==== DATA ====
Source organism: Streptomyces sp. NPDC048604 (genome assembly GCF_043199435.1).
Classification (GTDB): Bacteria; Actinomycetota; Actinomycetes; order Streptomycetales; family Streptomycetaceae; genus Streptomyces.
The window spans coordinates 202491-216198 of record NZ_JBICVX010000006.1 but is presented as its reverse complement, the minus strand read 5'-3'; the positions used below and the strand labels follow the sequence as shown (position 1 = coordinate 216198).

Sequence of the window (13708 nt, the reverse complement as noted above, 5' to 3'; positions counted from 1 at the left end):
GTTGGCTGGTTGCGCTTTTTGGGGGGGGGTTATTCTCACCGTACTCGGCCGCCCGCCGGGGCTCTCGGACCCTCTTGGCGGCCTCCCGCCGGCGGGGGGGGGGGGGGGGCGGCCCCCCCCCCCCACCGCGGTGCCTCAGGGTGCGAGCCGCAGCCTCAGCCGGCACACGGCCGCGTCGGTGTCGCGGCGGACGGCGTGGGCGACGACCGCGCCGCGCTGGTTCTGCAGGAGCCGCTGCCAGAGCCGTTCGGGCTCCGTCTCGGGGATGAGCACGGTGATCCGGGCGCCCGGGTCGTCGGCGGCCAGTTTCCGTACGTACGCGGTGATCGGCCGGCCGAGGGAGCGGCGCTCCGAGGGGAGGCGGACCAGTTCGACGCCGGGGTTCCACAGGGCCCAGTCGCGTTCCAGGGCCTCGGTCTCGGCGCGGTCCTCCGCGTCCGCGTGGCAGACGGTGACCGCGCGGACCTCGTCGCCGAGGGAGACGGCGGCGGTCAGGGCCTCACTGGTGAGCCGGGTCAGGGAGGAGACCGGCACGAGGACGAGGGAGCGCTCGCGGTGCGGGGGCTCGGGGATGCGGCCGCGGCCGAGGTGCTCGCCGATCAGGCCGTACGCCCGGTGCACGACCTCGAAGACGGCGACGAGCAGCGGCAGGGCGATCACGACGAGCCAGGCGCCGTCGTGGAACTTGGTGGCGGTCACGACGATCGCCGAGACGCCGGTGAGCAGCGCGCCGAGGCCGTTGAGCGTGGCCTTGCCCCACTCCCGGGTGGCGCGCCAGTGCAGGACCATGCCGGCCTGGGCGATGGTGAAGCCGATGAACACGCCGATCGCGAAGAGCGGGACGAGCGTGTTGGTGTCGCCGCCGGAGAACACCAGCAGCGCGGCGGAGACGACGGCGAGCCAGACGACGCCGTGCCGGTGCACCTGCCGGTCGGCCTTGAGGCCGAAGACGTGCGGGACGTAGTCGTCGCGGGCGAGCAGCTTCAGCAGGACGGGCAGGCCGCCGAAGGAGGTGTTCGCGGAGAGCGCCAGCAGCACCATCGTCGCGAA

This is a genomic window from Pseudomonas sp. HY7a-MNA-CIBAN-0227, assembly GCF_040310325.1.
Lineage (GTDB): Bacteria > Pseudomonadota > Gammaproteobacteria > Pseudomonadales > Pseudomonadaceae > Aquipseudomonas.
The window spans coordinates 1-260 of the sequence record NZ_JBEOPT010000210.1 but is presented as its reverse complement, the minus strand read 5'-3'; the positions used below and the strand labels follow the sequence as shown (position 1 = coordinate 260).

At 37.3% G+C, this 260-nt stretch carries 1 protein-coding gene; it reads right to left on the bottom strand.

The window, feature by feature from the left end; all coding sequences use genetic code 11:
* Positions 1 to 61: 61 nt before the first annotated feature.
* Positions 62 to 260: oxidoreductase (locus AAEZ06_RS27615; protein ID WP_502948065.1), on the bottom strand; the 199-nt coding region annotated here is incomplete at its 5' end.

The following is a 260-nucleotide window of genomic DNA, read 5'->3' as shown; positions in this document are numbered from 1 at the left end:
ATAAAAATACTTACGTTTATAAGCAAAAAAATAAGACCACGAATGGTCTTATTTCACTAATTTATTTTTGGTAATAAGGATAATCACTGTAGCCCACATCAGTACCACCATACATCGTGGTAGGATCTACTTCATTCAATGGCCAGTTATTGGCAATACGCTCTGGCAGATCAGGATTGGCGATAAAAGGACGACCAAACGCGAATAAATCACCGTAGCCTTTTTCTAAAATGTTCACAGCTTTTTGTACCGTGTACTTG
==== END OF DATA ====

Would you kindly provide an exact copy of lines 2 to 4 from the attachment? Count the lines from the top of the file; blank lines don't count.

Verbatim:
Classification (GTDB): Bacteria; Actinomycetota; Actinomycetes; order Streptomycetales; family Streptomycetaceae; genus Streptomyces.
The window spans coordinates 202491-216198 of record NZ_JBICVX010000006.1 but is presented as its reverse complement, the minus strand read 5'-3'; the positions used below and the strand labels follow the sequence as shown (position 1 = coordinate 216198).

Sequence of the window (13708 nt, the reverse complement as noted above, 5' to 3'; positions counted from 1 at the left end):